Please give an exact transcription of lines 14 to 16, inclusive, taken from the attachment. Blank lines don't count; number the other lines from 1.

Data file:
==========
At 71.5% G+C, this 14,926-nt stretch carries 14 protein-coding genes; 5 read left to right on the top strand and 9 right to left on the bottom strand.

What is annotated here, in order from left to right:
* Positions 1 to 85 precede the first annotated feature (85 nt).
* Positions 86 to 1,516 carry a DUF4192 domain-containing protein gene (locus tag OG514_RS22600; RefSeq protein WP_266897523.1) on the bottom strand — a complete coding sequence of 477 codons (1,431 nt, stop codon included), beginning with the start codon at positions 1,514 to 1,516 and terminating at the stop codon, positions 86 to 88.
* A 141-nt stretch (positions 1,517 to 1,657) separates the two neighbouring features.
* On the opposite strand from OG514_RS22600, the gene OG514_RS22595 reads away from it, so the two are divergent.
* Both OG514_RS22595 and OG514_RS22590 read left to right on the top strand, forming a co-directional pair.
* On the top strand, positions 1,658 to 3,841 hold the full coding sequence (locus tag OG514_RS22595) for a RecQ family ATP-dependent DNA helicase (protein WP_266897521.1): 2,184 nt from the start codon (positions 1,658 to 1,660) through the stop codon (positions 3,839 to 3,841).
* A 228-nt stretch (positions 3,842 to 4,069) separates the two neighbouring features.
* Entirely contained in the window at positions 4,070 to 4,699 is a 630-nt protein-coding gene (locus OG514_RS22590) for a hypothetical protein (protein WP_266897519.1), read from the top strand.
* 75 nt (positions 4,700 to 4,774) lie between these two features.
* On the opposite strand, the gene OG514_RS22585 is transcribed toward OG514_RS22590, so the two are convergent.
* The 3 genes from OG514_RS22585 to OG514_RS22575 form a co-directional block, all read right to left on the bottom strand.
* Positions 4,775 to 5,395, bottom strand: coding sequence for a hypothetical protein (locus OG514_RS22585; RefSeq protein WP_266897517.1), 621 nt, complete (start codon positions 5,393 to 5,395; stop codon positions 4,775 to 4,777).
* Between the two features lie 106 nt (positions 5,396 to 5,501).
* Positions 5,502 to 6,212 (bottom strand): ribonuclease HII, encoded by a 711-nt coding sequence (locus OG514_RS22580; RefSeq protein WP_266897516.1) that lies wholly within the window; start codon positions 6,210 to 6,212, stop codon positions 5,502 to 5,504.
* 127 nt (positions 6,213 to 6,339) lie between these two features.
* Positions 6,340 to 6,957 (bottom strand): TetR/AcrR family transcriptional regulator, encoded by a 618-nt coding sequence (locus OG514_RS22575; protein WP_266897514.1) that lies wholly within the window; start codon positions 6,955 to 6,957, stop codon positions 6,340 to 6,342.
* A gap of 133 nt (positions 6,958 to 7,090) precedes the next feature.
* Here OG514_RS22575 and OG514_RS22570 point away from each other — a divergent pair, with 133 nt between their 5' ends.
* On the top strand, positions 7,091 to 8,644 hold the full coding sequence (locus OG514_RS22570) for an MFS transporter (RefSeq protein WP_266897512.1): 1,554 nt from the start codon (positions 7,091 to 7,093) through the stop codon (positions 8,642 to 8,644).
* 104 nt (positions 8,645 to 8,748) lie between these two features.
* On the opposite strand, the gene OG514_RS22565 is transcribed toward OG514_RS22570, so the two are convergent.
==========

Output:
* Positions 4,775 to 5,395, bottom strand: coding sequence for a hypothetical protein (locus OG514_RS22585; RefSeq protein WP_266897517.1), 621 nt, complete (start codon positions 5,393 to 5,395; stop codon positions 4,775 to 4,777).
* Between the two features lie 106 nt (positions 5,396 to 5,501).
* Positions 5,502 to 6,212 (bottom strand): ribonuclease HII, encoded by a 711-nt coding sequence (locus OG514_RS22580; RefSeq protein WP_266897516.1) that lies wholly within the window; start codon positions 6,210 to 6,212, stop codon positions 5,502 to 5,504.